when the customer defines their name it too (the name) will be stored
    in a database table so that any subsequent new names added will be
    checked against this table hence ensuring uniqueness.

    >
    > >To put this in to context I will write code to allow the customer to
    > >configure certain functionality of the site and give that
    > >functionality a unique name. But rather than have that functionality
    > >requested by explicity calling a servlet and passing a paramater I
    > >would like it easier for the customer to remember by calling the site
    > >domain followed by the unique name of their functionality.

    >
    > Would it be possible to have the customer to remember one word in
    > addition to their domain name? If so, you could create a servlet
    > handler which would intercept all accesses to
    >
    > http://www.somesite.com/one_word/*
    >
    > ... and then work its magic based on whatever is supplied as *.
    > This would still be less things to remember than the HTTP query
    > calling syntax. HP is one company using this; f.ex. you can try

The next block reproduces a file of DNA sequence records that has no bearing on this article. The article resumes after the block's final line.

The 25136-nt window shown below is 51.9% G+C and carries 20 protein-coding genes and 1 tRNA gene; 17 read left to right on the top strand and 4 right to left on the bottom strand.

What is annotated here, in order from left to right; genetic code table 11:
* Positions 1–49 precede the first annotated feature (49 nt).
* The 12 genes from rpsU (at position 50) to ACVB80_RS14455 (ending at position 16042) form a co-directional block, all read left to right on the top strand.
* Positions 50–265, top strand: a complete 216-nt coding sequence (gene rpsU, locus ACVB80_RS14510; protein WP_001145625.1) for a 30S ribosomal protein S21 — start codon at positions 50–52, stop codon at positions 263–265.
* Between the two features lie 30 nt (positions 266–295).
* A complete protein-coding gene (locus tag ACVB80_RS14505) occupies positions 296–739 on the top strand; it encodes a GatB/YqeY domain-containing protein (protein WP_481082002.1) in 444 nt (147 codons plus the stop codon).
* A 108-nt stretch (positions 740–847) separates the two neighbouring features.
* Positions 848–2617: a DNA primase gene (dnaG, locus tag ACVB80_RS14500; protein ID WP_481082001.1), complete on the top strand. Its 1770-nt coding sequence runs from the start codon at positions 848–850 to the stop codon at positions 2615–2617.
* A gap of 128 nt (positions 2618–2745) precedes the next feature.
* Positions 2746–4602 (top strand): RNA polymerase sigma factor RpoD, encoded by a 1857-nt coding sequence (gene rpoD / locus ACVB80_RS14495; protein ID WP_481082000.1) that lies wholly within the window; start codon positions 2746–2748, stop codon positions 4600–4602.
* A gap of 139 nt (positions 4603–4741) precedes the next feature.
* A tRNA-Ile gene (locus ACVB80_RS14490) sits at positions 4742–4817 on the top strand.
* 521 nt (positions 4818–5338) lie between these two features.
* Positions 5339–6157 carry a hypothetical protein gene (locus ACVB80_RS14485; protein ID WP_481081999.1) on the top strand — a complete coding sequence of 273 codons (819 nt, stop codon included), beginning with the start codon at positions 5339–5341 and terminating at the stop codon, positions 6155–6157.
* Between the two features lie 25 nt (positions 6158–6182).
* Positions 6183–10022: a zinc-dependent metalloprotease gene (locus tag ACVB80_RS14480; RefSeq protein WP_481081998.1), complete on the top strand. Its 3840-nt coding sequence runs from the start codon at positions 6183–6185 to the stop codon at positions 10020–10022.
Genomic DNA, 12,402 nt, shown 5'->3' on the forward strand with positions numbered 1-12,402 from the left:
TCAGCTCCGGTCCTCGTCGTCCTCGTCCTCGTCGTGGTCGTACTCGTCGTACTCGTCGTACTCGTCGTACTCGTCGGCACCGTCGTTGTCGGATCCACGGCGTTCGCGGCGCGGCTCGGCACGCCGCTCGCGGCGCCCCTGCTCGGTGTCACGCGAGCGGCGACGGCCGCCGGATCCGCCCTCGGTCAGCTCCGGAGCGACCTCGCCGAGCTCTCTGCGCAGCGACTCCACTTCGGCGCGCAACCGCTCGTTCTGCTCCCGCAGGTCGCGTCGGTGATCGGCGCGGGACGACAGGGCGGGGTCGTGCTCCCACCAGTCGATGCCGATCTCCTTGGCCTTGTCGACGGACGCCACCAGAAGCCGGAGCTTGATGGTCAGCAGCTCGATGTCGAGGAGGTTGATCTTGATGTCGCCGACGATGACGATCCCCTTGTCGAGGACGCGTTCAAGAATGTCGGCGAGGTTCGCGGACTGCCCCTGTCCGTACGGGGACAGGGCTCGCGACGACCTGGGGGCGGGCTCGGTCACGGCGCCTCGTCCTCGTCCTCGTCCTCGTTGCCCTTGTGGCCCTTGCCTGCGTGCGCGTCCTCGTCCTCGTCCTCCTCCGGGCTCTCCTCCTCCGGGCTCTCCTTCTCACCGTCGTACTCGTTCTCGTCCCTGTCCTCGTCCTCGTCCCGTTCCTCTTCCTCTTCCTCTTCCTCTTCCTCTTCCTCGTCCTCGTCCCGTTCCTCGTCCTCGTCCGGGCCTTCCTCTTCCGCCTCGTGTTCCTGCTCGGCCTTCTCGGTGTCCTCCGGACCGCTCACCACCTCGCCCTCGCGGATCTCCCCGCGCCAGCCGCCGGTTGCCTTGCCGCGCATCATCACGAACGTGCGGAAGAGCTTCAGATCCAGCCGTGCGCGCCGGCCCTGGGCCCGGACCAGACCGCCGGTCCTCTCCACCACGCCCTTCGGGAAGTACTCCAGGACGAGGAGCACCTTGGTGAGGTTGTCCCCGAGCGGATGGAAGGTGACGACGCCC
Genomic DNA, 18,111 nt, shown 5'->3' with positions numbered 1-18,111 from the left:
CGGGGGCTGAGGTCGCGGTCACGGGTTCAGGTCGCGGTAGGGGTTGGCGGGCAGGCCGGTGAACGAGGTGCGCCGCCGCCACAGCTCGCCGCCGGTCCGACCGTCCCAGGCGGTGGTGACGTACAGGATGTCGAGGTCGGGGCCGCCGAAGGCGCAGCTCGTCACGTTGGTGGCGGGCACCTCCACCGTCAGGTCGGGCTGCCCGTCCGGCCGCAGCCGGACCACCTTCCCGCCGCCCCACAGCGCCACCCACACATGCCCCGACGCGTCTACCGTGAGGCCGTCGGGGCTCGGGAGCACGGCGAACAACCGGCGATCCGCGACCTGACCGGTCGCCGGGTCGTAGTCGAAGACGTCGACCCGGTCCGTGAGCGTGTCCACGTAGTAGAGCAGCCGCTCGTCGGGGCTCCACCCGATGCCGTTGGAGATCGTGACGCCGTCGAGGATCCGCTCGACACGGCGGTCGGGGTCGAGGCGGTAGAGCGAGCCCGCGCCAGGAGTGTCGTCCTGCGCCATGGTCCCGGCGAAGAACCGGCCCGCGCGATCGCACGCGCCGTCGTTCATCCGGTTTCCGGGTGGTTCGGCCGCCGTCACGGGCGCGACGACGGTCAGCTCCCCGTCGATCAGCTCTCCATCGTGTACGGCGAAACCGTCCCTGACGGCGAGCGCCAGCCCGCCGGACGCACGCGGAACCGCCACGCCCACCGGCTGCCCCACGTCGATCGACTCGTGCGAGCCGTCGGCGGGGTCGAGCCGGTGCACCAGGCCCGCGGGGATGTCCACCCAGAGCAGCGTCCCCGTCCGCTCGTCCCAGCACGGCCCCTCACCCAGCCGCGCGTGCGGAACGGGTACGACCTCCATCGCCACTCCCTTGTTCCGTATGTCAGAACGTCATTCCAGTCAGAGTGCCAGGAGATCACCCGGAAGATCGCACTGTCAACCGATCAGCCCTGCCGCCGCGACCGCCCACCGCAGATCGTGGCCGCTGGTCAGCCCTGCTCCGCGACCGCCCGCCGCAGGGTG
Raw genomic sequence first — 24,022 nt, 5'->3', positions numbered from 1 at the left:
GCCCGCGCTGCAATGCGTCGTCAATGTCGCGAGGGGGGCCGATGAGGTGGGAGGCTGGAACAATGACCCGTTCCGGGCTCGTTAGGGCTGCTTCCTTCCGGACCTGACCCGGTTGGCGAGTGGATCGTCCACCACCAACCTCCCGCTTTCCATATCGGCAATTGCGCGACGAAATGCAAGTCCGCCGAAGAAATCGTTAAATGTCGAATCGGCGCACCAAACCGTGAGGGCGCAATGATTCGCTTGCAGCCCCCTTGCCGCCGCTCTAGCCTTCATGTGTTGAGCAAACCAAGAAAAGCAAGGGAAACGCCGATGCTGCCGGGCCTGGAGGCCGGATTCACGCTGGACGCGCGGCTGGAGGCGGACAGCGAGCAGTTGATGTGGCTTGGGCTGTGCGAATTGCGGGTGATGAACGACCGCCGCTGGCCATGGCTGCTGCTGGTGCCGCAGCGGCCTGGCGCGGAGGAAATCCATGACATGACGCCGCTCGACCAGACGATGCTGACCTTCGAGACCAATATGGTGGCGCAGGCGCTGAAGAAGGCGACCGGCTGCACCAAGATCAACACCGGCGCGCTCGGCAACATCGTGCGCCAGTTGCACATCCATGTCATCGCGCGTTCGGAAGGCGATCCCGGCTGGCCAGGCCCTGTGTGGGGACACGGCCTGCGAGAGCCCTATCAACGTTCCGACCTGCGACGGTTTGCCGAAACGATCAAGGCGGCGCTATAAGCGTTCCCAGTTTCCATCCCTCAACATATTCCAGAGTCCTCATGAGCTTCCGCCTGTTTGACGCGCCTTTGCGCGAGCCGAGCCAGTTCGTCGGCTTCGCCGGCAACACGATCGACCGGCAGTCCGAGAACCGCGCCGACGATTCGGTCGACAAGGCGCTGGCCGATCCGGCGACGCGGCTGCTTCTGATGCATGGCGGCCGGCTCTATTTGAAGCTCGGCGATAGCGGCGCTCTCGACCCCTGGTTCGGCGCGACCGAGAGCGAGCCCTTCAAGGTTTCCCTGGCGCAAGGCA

> hp.com/go/java (which, by the way, does not redirect to Sun.. :)
    > hp.com/go/support
    > among others. These make great short links to be used f.ex. on
    > brochures and training material.


    Thanks that's not a bad suggestion. The question I have then is how
    is the servlet handler created for a specific servlet to pick up
    anything from "go" for example and then does the servlet pick up *?
    To pick up * would the servlet still use request.getParamater()
    method? If so what paramater name would it use to pick up the content
    of *?

    Thanks
     
    Dundonald, Nov 12, 2007
    #3
  4. Dundonald

    derek Guest

    On 11/12/2007 at 14:45:33, Dundonald <> wrote:

    > Thanks that's not a bad suggestion. The question I have then is how
    > is the servlet handler created for a specific servlet to pick up
    > anything from "go" for example and then does the servlet pick up *?
    > To pick up * would the servlet still use request.getParamater()
    > method? If so what paramater name would it use to pick up the content
    > of *?
    > Thanks


    Look up information on the web.xml file.
    You can put something like this in there.

    <servlet-mapping>
    <servlet-name>ServletABC</servlet-name>
    <url-pattern>/*</url-pattern>
    </servlet-mapping>